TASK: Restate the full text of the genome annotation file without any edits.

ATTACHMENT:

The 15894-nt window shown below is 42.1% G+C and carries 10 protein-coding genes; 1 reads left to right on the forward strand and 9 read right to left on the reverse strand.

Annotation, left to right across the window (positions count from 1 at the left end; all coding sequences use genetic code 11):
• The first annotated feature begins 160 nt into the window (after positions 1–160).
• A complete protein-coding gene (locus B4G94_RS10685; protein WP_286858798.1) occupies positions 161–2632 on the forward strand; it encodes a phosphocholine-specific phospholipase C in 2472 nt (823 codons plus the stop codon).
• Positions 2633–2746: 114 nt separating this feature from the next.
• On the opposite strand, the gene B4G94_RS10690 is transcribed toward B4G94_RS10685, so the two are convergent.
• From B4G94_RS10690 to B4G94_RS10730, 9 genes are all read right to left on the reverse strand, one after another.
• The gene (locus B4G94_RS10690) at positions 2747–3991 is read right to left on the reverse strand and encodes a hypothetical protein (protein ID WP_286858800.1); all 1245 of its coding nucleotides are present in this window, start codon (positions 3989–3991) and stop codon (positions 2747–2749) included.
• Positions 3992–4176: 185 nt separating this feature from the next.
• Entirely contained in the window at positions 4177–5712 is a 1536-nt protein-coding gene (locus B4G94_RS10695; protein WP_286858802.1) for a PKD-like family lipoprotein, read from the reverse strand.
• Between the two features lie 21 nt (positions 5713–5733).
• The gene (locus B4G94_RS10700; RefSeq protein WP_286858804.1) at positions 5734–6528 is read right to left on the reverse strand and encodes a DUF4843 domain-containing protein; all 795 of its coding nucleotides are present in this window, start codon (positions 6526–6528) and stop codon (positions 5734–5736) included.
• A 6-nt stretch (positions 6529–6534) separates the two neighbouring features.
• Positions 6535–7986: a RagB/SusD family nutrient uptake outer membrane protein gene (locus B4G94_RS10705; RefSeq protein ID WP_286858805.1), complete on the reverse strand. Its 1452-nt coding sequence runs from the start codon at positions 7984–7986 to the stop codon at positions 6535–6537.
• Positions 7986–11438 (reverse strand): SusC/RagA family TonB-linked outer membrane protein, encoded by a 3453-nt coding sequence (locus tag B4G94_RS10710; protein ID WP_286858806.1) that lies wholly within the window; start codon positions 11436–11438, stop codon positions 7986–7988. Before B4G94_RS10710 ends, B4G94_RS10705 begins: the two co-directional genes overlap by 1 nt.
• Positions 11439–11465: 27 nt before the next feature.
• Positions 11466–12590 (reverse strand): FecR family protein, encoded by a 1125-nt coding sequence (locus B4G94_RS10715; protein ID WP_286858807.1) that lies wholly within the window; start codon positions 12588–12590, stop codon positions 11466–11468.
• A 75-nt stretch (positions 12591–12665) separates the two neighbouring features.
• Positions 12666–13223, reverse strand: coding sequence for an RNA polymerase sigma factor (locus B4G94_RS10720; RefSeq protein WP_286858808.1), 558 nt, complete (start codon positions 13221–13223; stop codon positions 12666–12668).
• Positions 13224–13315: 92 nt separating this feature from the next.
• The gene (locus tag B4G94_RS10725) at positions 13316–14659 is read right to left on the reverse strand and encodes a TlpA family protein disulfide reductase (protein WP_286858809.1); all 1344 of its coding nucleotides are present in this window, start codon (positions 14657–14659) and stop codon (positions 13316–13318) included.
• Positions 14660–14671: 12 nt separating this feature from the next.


The 15894-nt window shown below is 42.1% G+C and carries 10 protein-coding genes; 1 reads left to right on the forward strand and 9 read right to left on the reverse strand.

Annotation, left to right across the window (positions count from 1 at the left end; all coding sequences use genetic code 11):
• The first annotated feature begins 160 nt into the window (after positions 1–160).
• A complete protein-coding gene (locus B4G94_RS10685; protein WP_286858798.1) occupies positions 161–2632 on the forward strand; it encodes a phosphocholine-specific phospholipase C in 2472 nt (823 codons plus the stop codon).
• Positions 2633–2746: 114 nt separating this feature from the next.
• On the opposite strand, the gene B4G94_RS10690 is transcribed toward B4G94_RS10685, so the two are convergent.
• From B4G94_RS10690 to B4G94_RS10730, 9 genes are all read right to left on the reverse strand, one after another.
• The gene (locus B4G94_RS10690) at positions 2747–3991 is read right to left on the reverse strand and encodes a hypothetical protein (protein ID WP_286858800.1); all 1245 of its coding nucleotides are present in this window, start codon (positions 3989–3991) and stop codon (positions 2747–2749) included.
• Positions 3992–4176: 185 nt separating this feature from the next.
• Entirely contained in the window at positions 4177–5712 is a 1536-nt protein-coding gene (locus B4G94_RS10695; protein WP_286858802.1) for a PKD-like family lipoprotein, read from the reverse strand.
• Between the two features lie 21 nt (positions 5713–5733).
• The gene (locus B4G94_RS10700; RefSeq protein WP_286858804.1) at positions 5734–6528 is read right to left on the reverse strand and encodes a DUF4843 domain-containing protein; all 795 of its coding nucleotides are present in this window, start codon (positions 6526–6528) and stop codon (positions 5734–5736) included.
• A 6-nt stretch (positions 6529–6534) separates the two neighbouring features.
• Positions 6535–7986: a RagB/SusD family nutrient uptake outer membrane protein gene (locus B4G94_RS10705; RefSeq protein ID WP_286858805.1), complete on the reverse strand. Its 1452-nt coding sequence runs from the start codon at positions 7984–7986 to the stop codon at positions 6535–6537.
• Positions 7986–11438 (reverse strand): SusC/RagA family TonB-linked outer membrane protein, encoded by a 3453-nt coding sequence (locus tag B4G94_RS10710; protein ID WP_286858806.1) that lies wholly within the window; start codon positions 11436–11438, stop codon positions 7986–7988. Before B4G94_RS10710 ends, B4G94_RS10705 begins: the two co-directional genes overlap by 1 nt.
• Positions 11439–11465: 27 nt before the next feature.
• Positions 11466–12590 (reverse strand): FecR family protein, encoded by a 1125-nt coding sequence (locus B4G94_RS10715; protein ID WP_286858807.1) that lies wholly within the window; start codon positions 12588–12590, stop codon positions 11466–11468.
• A 75-nt stretch (positions 12591–12665) separates the two neighbouring features.
• Positions 12666–13223, reverse strand: coding sequence for an RNA polymerase sigma factor (locus B4G94_RS10720; RefSeq protein WP_286858808.1), 558 nt, complete (start codon positions 13221–13223; stop codon positions 12666–12668).
• Positions 13224–13315: 92 nt separating this feature from the next.
• The gene (locus tag B4G94_RS10725) at positions 13316–14659 is read right to left on the reverse strand and encodes a TlpA family protein disulfide reductase (protein WP_286858809.1); all 1344 of its coding nucleotides are present in this window, start codon (positions 14657–14659) and stop codon (positions 13316–13318) included.
• Positions 14660–14671: 12 nt separating this feature from the next.